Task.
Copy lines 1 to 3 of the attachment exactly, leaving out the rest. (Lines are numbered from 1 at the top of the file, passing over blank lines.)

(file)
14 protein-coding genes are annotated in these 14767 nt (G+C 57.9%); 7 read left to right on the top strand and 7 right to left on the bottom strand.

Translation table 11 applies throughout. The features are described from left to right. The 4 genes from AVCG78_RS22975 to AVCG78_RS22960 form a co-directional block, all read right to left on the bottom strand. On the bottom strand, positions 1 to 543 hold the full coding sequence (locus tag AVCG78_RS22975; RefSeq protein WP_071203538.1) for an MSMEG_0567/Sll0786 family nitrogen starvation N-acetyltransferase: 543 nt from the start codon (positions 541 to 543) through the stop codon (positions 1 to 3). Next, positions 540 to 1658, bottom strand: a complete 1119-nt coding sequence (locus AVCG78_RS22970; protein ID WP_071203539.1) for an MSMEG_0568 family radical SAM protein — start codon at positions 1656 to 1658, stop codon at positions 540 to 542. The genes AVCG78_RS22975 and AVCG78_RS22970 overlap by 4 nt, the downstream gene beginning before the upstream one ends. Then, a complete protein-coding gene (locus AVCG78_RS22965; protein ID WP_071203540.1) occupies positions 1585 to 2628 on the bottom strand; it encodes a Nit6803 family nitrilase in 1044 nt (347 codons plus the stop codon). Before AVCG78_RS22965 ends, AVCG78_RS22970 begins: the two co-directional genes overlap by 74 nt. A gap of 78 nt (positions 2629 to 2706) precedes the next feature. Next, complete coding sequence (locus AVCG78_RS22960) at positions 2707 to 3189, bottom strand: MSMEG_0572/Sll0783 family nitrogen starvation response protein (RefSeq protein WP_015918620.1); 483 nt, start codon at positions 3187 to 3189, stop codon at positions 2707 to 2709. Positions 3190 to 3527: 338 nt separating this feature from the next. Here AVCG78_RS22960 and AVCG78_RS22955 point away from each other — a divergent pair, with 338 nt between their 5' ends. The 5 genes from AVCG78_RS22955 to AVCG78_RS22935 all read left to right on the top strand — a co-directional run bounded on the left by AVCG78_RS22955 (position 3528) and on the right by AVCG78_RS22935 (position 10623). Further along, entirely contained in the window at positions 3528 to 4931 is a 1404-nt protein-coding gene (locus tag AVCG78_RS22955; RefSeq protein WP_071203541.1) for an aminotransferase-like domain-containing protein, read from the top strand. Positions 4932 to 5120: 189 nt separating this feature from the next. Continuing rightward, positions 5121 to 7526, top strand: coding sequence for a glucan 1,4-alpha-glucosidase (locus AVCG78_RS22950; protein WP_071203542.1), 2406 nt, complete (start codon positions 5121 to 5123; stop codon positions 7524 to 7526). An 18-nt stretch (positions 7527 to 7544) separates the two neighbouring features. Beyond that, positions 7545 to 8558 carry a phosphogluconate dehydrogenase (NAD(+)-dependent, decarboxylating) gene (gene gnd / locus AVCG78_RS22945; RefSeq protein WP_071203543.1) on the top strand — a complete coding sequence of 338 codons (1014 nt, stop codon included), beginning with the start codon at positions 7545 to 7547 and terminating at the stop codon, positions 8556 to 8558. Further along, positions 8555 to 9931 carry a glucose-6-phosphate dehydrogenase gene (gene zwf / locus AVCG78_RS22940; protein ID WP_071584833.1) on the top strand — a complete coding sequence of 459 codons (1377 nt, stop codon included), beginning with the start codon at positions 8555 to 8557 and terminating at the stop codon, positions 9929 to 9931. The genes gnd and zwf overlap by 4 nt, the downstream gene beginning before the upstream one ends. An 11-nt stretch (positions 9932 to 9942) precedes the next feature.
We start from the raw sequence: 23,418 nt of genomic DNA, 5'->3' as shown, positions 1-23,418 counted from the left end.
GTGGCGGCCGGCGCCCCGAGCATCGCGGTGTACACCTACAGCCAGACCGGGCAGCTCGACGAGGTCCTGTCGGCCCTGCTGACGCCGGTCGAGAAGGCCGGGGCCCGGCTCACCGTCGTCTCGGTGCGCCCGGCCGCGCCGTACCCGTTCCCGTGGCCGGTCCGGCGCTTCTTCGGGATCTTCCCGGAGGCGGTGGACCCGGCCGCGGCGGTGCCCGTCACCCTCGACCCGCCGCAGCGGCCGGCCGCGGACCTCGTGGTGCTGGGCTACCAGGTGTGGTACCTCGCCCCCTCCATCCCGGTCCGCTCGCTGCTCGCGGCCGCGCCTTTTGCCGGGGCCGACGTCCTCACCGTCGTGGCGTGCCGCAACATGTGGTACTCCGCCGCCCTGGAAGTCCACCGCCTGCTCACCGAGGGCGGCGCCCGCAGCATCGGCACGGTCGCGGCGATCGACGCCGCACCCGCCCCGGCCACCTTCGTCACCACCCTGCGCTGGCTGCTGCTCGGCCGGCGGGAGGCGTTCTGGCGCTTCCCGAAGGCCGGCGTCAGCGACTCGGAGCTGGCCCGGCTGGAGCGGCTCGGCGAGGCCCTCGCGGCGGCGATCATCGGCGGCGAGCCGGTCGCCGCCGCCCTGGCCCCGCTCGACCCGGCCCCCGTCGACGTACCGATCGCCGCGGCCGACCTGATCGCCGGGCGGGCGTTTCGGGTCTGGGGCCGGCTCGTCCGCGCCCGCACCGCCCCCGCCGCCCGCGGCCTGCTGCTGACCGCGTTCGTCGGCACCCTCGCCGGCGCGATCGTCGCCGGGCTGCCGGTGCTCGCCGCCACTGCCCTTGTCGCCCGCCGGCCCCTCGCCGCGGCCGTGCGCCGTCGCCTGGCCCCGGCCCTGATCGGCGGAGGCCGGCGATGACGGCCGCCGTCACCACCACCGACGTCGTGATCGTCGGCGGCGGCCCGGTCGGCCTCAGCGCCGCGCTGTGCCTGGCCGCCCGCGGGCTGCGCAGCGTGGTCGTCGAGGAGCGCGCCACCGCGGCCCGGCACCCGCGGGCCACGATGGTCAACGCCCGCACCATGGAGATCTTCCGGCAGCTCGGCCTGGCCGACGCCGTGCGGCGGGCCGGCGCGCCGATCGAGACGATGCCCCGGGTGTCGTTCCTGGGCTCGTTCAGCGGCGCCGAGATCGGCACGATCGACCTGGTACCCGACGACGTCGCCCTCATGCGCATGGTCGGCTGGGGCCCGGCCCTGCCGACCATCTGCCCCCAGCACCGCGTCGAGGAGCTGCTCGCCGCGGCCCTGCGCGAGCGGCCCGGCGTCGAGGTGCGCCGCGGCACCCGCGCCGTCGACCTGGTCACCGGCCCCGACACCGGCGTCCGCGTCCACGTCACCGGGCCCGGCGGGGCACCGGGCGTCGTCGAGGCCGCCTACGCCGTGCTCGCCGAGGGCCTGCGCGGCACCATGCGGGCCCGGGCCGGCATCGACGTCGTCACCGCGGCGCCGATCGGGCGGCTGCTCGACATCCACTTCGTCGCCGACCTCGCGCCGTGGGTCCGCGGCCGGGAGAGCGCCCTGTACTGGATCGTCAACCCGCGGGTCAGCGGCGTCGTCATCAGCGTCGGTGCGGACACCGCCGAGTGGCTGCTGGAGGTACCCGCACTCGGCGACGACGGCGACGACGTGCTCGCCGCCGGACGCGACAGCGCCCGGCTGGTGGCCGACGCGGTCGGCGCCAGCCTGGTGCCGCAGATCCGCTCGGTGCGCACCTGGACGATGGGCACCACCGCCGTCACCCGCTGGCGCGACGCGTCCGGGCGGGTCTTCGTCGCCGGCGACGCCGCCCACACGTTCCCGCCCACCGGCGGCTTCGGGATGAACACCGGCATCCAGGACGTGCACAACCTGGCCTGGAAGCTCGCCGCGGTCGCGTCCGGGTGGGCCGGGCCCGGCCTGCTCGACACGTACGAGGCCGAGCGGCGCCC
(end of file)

14 protein-coding genes are annotated in these 14767 nt (G+C 57.9%); 7 read left to right on the top strand and 7 right to left on the bottom strand.

Translation table 11 applies throughout. The features are described from left to right. The 4 genes from AVCG78_RS22975 to AVCG78_RS22960 form a co-directional block, all read right to left on the bottom strand. On the bottom strand, positions 1 to 543 hold the full coding sequence (locus tag AVCG78_RS22975; RefSeq protein WP_071203538.1) for an MSMEG_0567/Sll0786 family nitrogen starvation N-acetyltransferase: 543 nt from the start codon (positions 541 to 543) through the stop codon (positions 1 to 3). Next, positions 540 to 1658, bottom strand: a complete 1119-nt coding sequence (locus AVCG78_RS22970; protein ID WP_071203539.1) for an MSMEG_0568 family radical SAM protein — start codon at positions 1656 to 1658, stop codon at positions 540 to 542. The genes AVCG78_RS22975 and AVCG78_RS22970 overlap by 4 nt, the downstream gene beginning before the upstream one ends. Then, a complete protein-coding gene (locus AVCG78_RS22965; protein ID WP_071203540.1) occupies positions 1585 to 2628 on the bottom strand; it encodes a Nit6803 family nitrilase in 1044 nt (347 codons plus the stop codon). Before AVCG78_RS22965 ends, AVCG78_RS22970 begins: the two co-directional genes overlap by 74 nt. A gap of 78 nt (positions 2629 to 2706) precedes the next feature. Next, complete coding sequence (locus AVCG78_RS22960) at positions 2707 to 3189, bottom strand: MSMEG_0572/Sll0783 family nitrogen starvation response protein (RefSeq protein WP_015918620.1); 483 nt, start codon at positions 3187 to 3189, stop codon at positions 2707 to 2709. Positions 3190 to 3527: 338 nt separating this feature from the next. Here AVCG78_RS22960 and AVCG78_RS22955 point away from each other — a divergent pair, with 338 nt between their 5' ends. The 5 genes from AVCG78_RS22955 to AVCG78_RS22935 all read left to right on the top strand — a co-directional run bounded on the left by AVCG78_RS22955 (position 3528) and on the right by AVCG78_RS22935 (position 10623). Further along, entirely contained in the window at positions 3528 to 4931 is a 1404-nt protein-coding gene (locus tag AVCG78_RS22955; RefSeq protein WP_071203541.1) for an aminotransferase-like domain-containing protein, read from the top strand. Positions 4932 to 5120: 189 nt separating this feature from the next. Continuing rightward, positions 5121 to 7526, top strand: coding sequence for a glucan 1,4-alpha-glucosidase (locus AVCG78_RS22950; protein WP_071203542.1), 2406 nt, complete (start codon positions 5121 to 5123; stop codon positions 7524 to 7526). An 18-nt stretch (positions 7527 to 7544) separates the two neighbouring features. Beyond that, positions 7545 to 8558 carry a phosphogluconate dehydrogenase (NAD(+)-dependent, decarboxylating) gene (gene gnd / locus AVCG78_RS22945; RefSeq protein WP_071203543.1) on the top strand — a complete coding sequence of 338 codons (1014 nt, stop codon included), beginning with the start codon at positions 7545 to 7547 and terminating at the stop codon, positions 8556 to 8558. Further along, positions 8555 to 9931 carry a glucose-6-phosphate dehydrogenase gene (gene zwf / locus AVCG78_RS22940; protein ID WP_071584833.1) on the top strand — a complete coding sequence of 459 codons (1377 nt, stop codon included), beginning with the start codon at positions 8555 to 8557 and terminating at the stop codon, positions 9929 to 9931. The genes gnd and zwf overlap by 4 nt, the downstream gene beginning before the upstream one ends. An 11-nt stretch (positions 9932 to 9942) precedes the next feature.
We start from the raw sequence: 23,418 nt of genomic DNA, 5'->3' as shown, positions 1-23,418 counted from the left end.